- Your Module 1 report revision is due by 11 AM next time, to the 20109.submit address and using a Firstinitial_Lastname_LabSection_Mod1-REV.doc naming scheme.
Closer to below, but that was too long so revise somewhat
Revise for S13
1. The major assessment for this module will be a research article describing your protein design work. For this assignment, you will write a draft of the introduction to your report. Recall that the introduction provides a framework for the story you are about to tell, with respect to both background and motivation. You are encouraged to revisit the scientific writing guidelines and brainstorm using the suggested three-section structure before you begin.
- What might the big picture section consist of? Will you focus on engineering sensors in general, the utility of sensing calcium specifically, or ... what?
- What background would the reader like to have as you zoom in?
- When you define your specific study, be sure to share your hypotheses about both your unique mutant and one of the positive control mutants.
3. Please download the midsemester evaluation form found here (DOC download). Complete the questionnaire and then print it out without including your name to turn in. If there is something you'd like to see done differently for the rest of the course, this is your chance to lobby for that change. Similarly, if there is something you think the class has to keep doing, let us know that too. These will be collected in a separate folder from your FNTs, to preserve anonymity.
4. Extra credit (1 pt): Consider a mutant pRSET-IPC with a newly introduced NotI restriction site that did not occur at all on the parental plasmid (zero cutter). After digestion, you see banding patterns that indicate an uncut plasmid (supercoiled and circular) rather than a linearized piece of DNA for both the parental and the mutant plasmid. Your lab partner tells you that the mutagenesis reaction must not have worked, and that the so-called mutant couldn't possibly contain a NotI site. What’s an equally valid interpretation of this data?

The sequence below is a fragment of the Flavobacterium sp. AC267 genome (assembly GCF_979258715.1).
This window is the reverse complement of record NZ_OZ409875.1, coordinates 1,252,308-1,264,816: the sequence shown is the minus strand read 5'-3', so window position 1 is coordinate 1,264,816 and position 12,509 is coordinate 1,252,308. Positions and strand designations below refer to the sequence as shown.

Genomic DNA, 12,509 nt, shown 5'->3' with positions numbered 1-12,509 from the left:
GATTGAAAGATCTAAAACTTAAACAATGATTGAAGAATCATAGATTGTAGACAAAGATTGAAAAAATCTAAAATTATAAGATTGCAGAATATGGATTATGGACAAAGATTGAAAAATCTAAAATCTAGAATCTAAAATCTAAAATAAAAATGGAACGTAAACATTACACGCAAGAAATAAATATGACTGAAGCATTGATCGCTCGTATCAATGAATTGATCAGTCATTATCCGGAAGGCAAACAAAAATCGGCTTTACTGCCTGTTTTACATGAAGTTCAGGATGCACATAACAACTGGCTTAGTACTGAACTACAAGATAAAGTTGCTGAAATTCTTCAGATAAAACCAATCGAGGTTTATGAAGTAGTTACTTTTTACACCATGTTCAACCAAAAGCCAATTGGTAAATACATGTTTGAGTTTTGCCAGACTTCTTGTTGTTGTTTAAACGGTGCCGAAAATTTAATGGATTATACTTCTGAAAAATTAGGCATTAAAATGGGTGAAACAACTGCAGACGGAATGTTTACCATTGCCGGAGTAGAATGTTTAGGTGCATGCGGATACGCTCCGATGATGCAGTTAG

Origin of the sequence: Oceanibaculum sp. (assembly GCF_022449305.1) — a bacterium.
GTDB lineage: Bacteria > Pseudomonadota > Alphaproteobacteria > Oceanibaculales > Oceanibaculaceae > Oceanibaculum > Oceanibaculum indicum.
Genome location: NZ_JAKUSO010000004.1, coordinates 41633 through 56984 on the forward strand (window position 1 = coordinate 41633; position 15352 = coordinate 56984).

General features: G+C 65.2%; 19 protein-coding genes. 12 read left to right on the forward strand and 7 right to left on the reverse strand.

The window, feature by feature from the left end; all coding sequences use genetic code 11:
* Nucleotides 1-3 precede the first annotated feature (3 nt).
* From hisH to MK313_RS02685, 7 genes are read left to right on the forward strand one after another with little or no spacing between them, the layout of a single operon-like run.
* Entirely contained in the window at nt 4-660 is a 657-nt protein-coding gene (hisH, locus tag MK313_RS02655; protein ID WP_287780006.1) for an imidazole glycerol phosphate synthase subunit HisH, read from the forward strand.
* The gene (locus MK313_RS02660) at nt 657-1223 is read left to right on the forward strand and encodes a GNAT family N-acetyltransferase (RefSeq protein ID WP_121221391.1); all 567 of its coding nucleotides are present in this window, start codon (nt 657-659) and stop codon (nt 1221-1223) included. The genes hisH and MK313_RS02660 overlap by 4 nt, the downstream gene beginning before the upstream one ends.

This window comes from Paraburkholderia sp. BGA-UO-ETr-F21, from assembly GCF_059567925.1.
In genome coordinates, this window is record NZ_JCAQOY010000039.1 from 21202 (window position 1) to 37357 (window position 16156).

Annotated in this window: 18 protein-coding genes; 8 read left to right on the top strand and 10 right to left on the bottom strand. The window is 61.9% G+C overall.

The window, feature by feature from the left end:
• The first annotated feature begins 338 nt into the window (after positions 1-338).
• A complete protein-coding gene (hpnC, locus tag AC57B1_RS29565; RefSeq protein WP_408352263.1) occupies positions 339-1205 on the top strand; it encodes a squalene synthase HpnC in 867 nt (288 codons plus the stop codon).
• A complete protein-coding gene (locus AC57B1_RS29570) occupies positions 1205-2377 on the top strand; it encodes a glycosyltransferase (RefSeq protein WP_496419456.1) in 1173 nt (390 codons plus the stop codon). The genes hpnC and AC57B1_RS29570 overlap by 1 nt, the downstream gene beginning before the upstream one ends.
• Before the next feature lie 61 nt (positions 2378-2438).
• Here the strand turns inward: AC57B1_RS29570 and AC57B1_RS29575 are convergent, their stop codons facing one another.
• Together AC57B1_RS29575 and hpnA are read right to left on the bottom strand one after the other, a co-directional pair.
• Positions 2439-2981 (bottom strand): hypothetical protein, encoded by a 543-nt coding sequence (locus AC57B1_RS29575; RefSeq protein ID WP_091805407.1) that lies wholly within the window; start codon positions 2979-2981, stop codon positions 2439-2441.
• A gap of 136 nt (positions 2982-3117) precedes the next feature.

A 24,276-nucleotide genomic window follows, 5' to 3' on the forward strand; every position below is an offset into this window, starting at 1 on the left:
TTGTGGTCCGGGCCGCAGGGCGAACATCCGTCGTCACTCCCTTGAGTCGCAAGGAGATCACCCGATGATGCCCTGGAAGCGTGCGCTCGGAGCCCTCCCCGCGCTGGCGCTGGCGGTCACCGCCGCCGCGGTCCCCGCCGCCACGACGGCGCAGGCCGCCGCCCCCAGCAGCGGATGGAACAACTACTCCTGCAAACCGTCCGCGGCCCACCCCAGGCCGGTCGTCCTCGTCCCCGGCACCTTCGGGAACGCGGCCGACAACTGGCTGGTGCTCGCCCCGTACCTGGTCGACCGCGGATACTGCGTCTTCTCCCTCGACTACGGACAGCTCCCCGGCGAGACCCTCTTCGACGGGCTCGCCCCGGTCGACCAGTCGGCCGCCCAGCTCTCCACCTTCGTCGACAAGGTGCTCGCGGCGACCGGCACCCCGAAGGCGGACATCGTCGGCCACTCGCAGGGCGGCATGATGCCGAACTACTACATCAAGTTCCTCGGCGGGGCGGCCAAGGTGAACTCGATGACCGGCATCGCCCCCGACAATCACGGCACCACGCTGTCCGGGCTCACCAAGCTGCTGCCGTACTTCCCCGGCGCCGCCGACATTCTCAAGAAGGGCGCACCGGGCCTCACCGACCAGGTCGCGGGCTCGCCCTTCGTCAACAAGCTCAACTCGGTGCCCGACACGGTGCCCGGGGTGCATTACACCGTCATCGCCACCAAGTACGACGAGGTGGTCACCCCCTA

- 100 mM CaCl2, sterile
- LB (Luria-Bertani broth)
- 1% Tryptone
- 0.5% Yeast Extract
- 1% NaCl
- autoclaved for sterility
- Ampicillin: 100 mg/mL, aqueous, sterile-filtered
- Chloramphenicol: 34 mg/mL in ethanol
- LB+AMP+CAM plates
- LB with 2% agar and 100 μg/ml Ampicillin and 34 μg/ml Chloramphenicol
- Solution I
- 25 mM Tris pH8
- 10 mM EDTA pH8
- 5 mM Glucose
- Solution II
- Solution III
- Parental plasmid (pRSET-IPC)
- Mutant plasmids (pRSET-M124S or -T79P or -E67K, and your two minipreps)
- NEB buffers 1-4
- NEB enzymes
DNA Sequencing materials
- Sequencing primer "IPC-seq-f-823" dilute to 5 pmol/μL in water (original stock 100 pmol/μL)